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Repeat this procedure with sample size n = 3 How many samples of size 3 are possible? 5 C 3 = 10 x = 8.8 inches x = 1.66132 inches What is the mean and standard deviation of the sample means? Find all of these samples and record the sample means.

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What do you notice? EQUALSThe mean of the sampling distribution EQUALS the mean of the population. As the sample size increases, the standard deviation of the sampling distribution decreases. x = as n xx

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unbiased A statistic used to estimate a parameter is unbiased if the mean of its sampling distribution is equal to the true value of the parameter being estimated.

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Rule 1: Rule 2: This rule is approximately correct as long as no more than 5% (10%) of the population is included in the sample. General Properties: x = n x = standard error The standard error of a statistic is the estimated standard deviation of the statistic.

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General Properties Rule 3: When the population distribution is normal, the sampling distribution of x is also normal for any sample size n.

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General Properties Rule 4: Rule 4: Central Limit Theorem When n is sufficiently large, the sampling distribution of x is well approximated by a normal curve, even when the population distribution is not itself normal. CLT can safely be applied if n exceeds 30.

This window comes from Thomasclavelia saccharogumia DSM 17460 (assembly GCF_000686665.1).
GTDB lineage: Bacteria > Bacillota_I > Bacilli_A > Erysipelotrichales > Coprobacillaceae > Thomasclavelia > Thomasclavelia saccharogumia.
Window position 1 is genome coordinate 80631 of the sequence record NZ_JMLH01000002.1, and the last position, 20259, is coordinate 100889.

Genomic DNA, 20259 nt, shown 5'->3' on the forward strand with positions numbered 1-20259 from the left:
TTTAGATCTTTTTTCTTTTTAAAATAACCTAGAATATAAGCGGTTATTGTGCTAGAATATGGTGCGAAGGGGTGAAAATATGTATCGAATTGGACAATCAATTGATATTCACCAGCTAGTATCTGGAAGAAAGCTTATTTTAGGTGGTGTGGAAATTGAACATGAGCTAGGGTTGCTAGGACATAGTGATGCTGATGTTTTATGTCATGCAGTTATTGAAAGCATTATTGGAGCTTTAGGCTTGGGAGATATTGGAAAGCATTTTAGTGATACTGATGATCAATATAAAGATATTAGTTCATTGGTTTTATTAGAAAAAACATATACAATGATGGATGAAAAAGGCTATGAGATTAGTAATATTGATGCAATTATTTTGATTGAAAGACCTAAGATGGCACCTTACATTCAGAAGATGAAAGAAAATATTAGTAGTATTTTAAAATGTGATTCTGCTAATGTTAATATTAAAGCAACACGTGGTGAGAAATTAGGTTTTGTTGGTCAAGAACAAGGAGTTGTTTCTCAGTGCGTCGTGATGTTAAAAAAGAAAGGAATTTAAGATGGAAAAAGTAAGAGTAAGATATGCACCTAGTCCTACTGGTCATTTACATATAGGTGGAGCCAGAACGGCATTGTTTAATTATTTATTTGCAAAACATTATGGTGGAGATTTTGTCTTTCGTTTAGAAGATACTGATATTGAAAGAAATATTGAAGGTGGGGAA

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(Example 1) The army reports that the distribution of head circumference among soldiers is approximately normal with mean 22.8 inches and standard deviation of 1.1 inches. a) What is the probability that a randomly selected soldier’s head will have a circumference that is greater than 23.5 inches? P(X > 23.5) = normalcdf (23.5, 10 99, 22.8, 1.1) = 0.2623

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b) What is the probability that a random sample of five soldiers will have an average head circumference that is greater than 23.5 inches? What normal curve are you now working with? Do you expect the probability to be more or less than the answer to part (a)? Explain P(X > 23.5) = = 0.0774

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If n is large or the population distribution is normal, then has approximately a standard normal distribution.